Wednesday, March 02, 2011


Victor Davis Hanson on the rise of the adolescent mind:
We live in a therapeutic age, one in which the old tragic view of our ancestors has been replaced by prolonged adolescence. Adolescents hold adult notions of consumption: they understand the comfort of a pricey car; they appreciate the status conveyed by a particular sort of handbag or sunglasses; they sense how outward consumption and refined tastes can translate into popularity and envy; and they appreciate how a slogan or world view can win acceptance among peers without worry over its validity. But they have no adult sense of acquisition, themselves not paying taxes, balancing the family budget, or worrying about household insurance, maintenance, or debt. Theirs is a world view of today or tomorrow, not of next year —or even of next week.

So adolescents throw fits when denied a hip sweater or a trip to Disneyland, concluding that it is somehow “unfair” or “mean,” without concern about the funds available to grant their agendas. We see now just that adolescent mind in Wisconsin. “They” surely can come up with the money from someone (“the rich”) somehow to pay teachers and public servants what they deserve. And what they deserve is determined not by comparable rates in private enterprise, or by market value (if the DMV clerk loses a job, does another public bureau or private company inevitably seize the opportunity to hire such a valuable worker at comparable or improved wages?), or by results produced (improved test scores, more applicants processed in an office, overhead reduced, etc.), or by what the strapped state is able to provide, but by what is deemed to be necessary to ensure an upper-middle class lifestyle. That is altogether understandable and decent, but it is entirely adolescent in a globalized economy.

Those of us with teens in the household see the adolescent dynamic Hanson describes on a daily basis. My daughter and almost all of her friends fit the description at least part of the time. The few who have broken out of this mindset--i.e., accepted the responsibility of adulthood--are generally those who have had to do so by events; i.e., because of real world problems facing their families. It's tough to get a teen to "grow up" when life is so easy and they don't really have to be responsible. Often the goal is just to get them out of the house so they can begin to appreciate what the "real" world is actually like.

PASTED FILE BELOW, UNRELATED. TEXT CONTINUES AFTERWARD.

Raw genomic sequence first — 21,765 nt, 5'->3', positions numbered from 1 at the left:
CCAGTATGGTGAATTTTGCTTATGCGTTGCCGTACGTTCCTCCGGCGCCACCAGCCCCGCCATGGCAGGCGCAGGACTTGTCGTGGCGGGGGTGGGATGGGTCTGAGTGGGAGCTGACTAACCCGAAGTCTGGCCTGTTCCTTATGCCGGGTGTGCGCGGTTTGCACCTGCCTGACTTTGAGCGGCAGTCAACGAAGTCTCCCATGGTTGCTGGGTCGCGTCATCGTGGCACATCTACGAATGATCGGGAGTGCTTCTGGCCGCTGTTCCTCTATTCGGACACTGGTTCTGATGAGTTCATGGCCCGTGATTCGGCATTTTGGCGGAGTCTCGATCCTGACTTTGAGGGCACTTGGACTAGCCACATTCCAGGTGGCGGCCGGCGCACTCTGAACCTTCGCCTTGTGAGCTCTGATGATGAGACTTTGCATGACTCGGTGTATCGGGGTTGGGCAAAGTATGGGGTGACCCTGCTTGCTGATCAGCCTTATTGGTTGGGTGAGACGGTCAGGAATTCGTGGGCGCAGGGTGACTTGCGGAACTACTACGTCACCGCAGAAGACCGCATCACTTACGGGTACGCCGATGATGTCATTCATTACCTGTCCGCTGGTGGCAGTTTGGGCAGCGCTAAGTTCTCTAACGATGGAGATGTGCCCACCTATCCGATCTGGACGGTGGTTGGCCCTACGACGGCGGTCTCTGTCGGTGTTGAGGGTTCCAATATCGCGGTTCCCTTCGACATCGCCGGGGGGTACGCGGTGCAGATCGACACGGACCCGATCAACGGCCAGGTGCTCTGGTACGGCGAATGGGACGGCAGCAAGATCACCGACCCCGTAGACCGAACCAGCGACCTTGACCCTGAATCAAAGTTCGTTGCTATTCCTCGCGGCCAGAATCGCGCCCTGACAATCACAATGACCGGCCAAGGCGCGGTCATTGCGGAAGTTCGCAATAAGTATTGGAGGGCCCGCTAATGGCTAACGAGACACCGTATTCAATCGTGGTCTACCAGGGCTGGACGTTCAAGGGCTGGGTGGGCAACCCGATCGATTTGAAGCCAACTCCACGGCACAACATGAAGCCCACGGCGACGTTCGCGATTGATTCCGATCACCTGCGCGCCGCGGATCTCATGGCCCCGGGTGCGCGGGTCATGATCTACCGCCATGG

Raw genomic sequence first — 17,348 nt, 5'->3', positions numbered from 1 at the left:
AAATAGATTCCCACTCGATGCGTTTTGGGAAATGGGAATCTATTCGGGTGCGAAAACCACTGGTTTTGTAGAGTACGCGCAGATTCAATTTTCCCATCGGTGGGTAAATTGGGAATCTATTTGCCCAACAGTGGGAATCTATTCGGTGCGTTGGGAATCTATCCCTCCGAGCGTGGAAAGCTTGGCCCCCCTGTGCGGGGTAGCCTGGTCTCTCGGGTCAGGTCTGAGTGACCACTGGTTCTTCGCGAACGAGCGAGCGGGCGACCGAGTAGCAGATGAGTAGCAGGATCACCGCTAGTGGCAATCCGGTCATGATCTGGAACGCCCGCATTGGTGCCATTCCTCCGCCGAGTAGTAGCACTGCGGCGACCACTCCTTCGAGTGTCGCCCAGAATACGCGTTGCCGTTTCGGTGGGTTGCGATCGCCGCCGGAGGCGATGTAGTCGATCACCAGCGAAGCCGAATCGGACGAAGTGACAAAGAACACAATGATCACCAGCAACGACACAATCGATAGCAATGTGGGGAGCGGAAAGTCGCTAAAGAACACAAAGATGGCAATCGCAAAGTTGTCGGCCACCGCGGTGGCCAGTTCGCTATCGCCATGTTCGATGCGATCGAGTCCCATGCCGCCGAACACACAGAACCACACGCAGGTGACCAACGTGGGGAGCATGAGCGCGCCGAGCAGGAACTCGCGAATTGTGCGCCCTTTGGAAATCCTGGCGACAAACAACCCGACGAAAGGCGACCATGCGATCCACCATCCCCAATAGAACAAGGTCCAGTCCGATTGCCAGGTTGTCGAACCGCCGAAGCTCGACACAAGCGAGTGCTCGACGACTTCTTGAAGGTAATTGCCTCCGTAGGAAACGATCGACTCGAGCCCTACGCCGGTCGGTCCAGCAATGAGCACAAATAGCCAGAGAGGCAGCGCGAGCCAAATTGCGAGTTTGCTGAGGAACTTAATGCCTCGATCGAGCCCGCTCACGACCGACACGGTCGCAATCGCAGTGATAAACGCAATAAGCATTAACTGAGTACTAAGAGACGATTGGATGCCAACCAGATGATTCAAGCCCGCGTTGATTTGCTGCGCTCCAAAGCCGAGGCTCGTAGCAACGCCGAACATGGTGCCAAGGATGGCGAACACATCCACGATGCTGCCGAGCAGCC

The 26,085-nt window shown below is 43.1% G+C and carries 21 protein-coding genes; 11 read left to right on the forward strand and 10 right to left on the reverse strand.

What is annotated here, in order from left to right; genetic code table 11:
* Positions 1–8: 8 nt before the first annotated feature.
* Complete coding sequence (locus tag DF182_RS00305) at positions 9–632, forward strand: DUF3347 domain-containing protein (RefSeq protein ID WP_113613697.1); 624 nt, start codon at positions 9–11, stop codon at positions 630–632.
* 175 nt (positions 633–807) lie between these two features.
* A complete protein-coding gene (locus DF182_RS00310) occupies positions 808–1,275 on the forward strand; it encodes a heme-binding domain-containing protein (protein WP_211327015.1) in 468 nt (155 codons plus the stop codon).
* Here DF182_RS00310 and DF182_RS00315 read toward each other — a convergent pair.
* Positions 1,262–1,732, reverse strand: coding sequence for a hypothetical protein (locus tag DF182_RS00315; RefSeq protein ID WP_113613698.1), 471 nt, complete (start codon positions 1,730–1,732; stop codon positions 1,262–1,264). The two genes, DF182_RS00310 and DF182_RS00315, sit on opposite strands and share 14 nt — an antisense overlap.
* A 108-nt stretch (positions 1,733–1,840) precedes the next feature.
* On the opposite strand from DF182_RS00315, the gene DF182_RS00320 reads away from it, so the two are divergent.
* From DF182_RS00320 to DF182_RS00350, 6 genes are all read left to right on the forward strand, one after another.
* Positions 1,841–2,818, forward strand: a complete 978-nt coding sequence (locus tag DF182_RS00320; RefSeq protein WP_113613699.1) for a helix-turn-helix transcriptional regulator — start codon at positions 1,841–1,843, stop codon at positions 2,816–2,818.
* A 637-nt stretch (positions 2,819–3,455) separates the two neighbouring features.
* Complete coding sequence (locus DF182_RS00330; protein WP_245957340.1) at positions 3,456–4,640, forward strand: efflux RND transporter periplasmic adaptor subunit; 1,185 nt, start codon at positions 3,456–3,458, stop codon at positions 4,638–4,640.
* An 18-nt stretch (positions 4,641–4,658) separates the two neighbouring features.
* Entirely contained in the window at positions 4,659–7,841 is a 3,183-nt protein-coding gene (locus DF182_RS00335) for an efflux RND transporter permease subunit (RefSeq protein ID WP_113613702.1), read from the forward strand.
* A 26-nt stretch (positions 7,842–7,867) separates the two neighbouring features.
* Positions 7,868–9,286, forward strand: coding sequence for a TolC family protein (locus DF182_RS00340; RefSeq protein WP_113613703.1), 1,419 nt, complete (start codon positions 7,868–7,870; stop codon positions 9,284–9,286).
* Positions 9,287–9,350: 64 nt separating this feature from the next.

In a way, the childlike, irresponsible attitude of today's adolescents is a reflection of our attempts as parents to shield them from the real world; to give them a better life than we ourselves may have had; to limit the hardships and even the pain we might have experienced when we were their age. They are clueless about the real world because we have protected their childlike innocence. However flawed that attitude might be on our part, our hope is that once they do leave the nest, they will (hopefully) have learned everything necessary to be resilient enought to cope with the real world.

As they will have to--as long as we don't bail them out over and over again when they screw up (which they will).

I only wish we, the taxpayers, were dealing with real adolescents, instead of the grownup variety that seem to populate our political class--particularly on the Democratic side of the aisle.

At least then we might have some small modicum of hope that they might grow up when forced to face the real world.

Unfortunately, we are not dealing with innocent adolescents (although they are behaving as badly and irresponsibly); we are dealing with adolescent--or rather, INFANTILE--psychological defense mechanisms (e.g., denial) that are being used by individual ADULTS and and enabling political parties.

The adolescent-adults of our political class have little incentive to grow up, since they believe that "the rich" will always be there to rescue them from their own poor judgement and self-destructive behavior. All they have to do is tax those "rich" people more and more and more; and then they can overspend, overindulge, and party like there's no tomorrow.

Whenever the taxpayer loudly complains and says, "ENOUGH!", they become sullen and ungrateful, muttering darkly about how they're doing it "for the children" (which, when you think about it, they are since they ARE the children in this picture); or bringing up the old reliable Marxist class warfare scenario to justify their adolescent rantings.

These guys and gals are not just grownup, oversized adolescents; they are PERPETUALLY and ENTIRELY ADOSESCENT in their worldview and mindset.

God help us.

[Political cartoons by Eric Allie]

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